With certain types of traffic, it is preferable to set a limit on the throughput of individual devices, instead of the network as a whole.
For example, with Netflix, it would be ideal to setup a rule of 768kbps for each user that is watching netflix. This ensures that they can watch Netflix, but not at a high quality that would hinder the performance of the network.
The current situation is such that we can only set a network-wide limit, which will only downgrade the quality of the Netflix stream if there are too many people watching netflix at once. In such a case, it is also possible to get so many people watching Netflix, that the global limit is no longer sufficient.
In more concrete terms, say that you've limited the Netflix usage to 10mbps. If only 2 people are watching, they will be able to watch at full HD (5mpbs each). if 20 people are watching, they will only have .5mbps each, which is enough for the bare minimum level (which is still acceptable for viewing). If 30 people are trying to watch, they will have less than the minimum required bandwidth for Netflix to operate, and who knows what the viewing experience will become. Theoretically, some of them will give up, freeing bandwidth for the others, but it leaves a bad tasted in their mouth either way, and is bad for student retention.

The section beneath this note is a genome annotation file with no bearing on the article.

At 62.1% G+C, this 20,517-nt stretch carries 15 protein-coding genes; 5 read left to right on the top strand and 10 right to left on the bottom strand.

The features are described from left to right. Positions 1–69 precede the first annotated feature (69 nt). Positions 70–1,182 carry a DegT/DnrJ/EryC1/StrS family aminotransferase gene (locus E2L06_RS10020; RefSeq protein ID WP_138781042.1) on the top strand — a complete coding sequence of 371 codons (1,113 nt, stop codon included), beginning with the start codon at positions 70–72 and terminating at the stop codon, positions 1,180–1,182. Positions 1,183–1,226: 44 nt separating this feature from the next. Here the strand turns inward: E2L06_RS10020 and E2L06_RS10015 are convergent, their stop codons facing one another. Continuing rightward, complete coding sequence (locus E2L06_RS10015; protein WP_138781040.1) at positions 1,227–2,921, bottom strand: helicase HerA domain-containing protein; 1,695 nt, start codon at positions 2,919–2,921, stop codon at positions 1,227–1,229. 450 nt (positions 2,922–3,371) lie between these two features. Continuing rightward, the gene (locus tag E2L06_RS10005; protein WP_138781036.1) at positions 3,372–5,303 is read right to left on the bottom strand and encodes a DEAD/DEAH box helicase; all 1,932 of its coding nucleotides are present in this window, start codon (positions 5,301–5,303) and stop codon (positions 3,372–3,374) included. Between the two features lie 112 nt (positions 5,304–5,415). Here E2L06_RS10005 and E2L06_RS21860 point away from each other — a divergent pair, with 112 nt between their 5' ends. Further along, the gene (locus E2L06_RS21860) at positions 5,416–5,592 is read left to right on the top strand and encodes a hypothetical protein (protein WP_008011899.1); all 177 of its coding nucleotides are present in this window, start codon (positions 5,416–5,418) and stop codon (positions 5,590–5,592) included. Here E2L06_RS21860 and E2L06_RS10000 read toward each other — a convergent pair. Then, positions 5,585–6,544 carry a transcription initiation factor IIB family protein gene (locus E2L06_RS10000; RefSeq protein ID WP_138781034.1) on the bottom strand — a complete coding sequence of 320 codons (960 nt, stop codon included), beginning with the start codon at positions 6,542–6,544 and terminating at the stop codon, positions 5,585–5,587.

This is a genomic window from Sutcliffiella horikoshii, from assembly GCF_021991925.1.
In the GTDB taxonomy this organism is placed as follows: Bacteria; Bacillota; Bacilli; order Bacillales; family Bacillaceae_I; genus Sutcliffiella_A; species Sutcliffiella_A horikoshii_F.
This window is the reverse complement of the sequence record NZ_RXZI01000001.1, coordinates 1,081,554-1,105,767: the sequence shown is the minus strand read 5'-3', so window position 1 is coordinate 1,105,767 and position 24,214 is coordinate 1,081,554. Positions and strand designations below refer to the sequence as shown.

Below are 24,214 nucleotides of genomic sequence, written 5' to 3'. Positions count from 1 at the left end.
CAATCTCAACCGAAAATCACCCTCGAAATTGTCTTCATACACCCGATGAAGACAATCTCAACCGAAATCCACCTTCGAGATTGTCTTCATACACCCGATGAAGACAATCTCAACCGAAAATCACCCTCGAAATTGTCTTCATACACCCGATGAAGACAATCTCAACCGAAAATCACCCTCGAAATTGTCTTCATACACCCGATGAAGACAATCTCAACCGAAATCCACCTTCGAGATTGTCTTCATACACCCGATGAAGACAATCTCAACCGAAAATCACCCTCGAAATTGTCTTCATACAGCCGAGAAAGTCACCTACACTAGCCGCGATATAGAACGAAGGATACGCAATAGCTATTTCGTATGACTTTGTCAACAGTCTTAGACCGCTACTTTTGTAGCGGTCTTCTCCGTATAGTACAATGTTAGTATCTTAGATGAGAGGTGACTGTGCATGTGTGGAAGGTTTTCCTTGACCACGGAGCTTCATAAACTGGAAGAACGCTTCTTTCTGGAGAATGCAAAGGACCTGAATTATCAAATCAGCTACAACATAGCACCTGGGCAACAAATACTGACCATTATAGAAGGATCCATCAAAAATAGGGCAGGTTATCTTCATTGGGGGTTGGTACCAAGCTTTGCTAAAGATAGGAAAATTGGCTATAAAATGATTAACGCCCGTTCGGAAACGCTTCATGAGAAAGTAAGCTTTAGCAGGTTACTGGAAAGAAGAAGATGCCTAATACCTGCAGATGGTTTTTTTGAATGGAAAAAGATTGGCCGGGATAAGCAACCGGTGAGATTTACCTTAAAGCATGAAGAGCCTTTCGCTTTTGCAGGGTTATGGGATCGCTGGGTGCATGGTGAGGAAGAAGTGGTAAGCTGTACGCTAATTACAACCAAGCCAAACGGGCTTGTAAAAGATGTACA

At 768kbps per client, you pretty much guarantee that they have enough for the minimum requirements (with some room to breathe), but yet prevent them from watching at higher qualities that would affect other applications (or in our case, cause overages on data usage). Combining the two approaches will also allow you to prevent Netflix viewers to completely monopolize the bandwidth, but that is less of an issue for us than overages on monthly data usage.
There are other applications like Skype and music/radio streaming where this could be handy as well.
For reference (regarding the numbers used above): https://help.netflix.com/en/node/306